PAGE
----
- Greek: presbyteros, elder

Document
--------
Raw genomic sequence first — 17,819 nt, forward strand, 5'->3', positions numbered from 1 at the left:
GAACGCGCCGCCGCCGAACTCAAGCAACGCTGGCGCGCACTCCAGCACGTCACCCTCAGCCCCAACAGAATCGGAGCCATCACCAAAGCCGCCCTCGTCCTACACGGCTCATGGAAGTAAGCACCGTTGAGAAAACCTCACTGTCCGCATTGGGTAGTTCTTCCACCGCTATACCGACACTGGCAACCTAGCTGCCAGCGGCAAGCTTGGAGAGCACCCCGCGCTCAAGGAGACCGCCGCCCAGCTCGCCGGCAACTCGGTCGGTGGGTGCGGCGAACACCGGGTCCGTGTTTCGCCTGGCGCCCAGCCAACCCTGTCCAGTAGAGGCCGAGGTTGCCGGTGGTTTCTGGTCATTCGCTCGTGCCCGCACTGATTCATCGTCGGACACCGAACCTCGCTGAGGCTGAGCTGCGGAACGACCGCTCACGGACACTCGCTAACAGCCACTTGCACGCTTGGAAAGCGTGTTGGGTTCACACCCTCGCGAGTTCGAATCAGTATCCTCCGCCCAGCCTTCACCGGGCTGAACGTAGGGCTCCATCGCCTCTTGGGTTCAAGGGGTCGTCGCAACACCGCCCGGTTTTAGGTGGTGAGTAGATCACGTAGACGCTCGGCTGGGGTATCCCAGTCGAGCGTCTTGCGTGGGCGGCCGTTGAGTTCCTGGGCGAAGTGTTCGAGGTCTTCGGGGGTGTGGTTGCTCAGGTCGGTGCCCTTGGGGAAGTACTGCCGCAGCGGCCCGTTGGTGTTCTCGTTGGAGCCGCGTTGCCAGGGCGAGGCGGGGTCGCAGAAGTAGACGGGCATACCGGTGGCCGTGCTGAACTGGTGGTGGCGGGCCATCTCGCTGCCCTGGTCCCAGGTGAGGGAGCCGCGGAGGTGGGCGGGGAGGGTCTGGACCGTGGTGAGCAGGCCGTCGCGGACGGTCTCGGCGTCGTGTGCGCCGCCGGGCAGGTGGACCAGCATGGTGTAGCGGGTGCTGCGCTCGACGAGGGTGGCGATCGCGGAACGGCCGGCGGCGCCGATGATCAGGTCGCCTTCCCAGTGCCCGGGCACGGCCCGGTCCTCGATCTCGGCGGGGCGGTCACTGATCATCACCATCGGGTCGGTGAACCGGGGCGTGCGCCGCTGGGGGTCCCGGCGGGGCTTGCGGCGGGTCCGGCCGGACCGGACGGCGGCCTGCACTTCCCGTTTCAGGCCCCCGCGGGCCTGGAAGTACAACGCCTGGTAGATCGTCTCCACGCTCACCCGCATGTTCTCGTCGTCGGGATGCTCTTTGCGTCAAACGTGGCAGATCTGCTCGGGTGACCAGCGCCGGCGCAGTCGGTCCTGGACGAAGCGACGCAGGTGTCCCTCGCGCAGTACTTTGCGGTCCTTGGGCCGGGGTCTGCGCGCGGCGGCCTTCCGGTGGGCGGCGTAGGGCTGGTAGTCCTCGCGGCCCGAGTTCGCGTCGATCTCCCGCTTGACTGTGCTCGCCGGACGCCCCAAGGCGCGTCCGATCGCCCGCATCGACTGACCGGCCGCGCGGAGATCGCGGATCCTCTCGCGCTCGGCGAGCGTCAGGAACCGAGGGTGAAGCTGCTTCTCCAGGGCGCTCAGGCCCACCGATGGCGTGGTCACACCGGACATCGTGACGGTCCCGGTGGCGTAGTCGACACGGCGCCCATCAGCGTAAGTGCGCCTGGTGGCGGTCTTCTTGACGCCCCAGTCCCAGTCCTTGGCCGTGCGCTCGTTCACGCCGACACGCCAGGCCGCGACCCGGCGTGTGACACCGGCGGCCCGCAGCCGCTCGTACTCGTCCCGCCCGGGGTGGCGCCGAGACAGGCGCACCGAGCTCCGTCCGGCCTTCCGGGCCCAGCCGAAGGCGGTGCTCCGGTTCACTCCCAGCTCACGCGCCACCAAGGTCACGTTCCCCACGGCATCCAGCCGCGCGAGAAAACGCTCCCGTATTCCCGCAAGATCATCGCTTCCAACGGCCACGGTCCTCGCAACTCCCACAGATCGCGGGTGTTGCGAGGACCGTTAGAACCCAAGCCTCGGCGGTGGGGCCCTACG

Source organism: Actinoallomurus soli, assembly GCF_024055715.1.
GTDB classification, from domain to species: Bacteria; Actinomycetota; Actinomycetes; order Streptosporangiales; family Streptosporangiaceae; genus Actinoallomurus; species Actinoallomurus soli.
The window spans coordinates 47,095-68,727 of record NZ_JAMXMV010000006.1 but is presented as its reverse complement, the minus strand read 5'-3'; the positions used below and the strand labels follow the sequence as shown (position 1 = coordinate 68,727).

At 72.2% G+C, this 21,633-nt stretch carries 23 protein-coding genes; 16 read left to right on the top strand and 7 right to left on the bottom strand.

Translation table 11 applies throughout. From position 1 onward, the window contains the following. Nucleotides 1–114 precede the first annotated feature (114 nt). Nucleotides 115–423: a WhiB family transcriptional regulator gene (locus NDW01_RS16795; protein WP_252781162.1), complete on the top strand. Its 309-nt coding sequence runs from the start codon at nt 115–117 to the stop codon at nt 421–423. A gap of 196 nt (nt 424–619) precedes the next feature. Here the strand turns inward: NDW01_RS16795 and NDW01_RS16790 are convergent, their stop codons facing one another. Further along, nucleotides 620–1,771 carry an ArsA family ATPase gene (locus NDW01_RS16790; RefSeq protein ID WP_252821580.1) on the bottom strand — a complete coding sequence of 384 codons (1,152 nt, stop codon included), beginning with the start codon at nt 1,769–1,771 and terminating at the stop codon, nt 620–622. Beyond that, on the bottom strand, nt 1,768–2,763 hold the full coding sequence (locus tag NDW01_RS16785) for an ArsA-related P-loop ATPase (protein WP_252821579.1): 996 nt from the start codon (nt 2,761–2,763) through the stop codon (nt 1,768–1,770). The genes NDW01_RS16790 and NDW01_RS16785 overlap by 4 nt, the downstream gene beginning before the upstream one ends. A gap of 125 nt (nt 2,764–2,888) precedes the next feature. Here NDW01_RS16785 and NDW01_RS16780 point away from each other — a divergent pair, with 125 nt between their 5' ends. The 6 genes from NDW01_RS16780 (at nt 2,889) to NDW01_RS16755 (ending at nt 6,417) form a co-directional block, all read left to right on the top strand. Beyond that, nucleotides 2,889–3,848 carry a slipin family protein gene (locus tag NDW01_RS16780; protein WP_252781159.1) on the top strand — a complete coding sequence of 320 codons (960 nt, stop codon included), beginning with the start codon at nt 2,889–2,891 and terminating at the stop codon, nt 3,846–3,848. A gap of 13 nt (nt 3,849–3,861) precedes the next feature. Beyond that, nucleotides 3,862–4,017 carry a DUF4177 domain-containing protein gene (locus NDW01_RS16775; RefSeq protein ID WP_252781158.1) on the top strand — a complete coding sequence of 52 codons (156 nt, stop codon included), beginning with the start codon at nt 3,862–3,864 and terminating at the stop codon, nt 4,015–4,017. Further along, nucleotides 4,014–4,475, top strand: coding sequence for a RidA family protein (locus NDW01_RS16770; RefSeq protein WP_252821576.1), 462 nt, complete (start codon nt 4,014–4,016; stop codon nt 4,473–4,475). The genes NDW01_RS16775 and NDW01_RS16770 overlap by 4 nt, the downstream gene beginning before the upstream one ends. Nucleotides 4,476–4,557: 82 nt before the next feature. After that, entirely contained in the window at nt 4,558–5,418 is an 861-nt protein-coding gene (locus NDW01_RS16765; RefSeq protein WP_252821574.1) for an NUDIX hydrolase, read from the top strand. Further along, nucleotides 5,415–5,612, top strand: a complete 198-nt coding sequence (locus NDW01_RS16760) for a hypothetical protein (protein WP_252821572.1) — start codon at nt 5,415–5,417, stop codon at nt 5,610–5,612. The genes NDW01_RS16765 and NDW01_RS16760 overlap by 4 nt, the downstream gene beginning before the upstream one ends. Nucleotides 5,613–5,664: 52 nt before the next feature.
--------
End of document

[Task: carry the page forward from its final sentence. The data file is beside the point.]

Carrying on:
In the early Church, member of a college which advised the bishop, who was himself called a presbyter; this group formed the presbytery, the governing body of the community. Outside of this presbytery, a presbyter had no official duties as an individual. He could, however, be commissioned and deputed by the bishop to perform duties much like those of a priest, as baptizing, preaching, celebrating Mass, etc. As a member of the college, administering juris- diction and discipline, the presbyter had to be of blameless life, and had to do his duty unmindful of human respect. They were usually men of advanced age, and like bishop and deacon were chosen by the congregation. The number was unrestricted; the rank was above that of a deacon and below that of a bishop; they were called co-presbyters of the bishop. Irenreus tells that at an earlier date the name of presbyter was a title of honor borne by worthy and prominent men in the congregation. He also mentions the name of presbyters in connection with that of bishops in such a manner that we can infer that at some time the bishop held a position not higher than the other members of the college. In the early congregations there was a three-fold organization: the spiritual, the administrative, and the patriarchal. The last consisted of leaders and of led, tbe former being the elder and the latter the younger members of the congregation. Out of this distinction there arose a further separation which resulted in the development of a ruling college, or presbytery.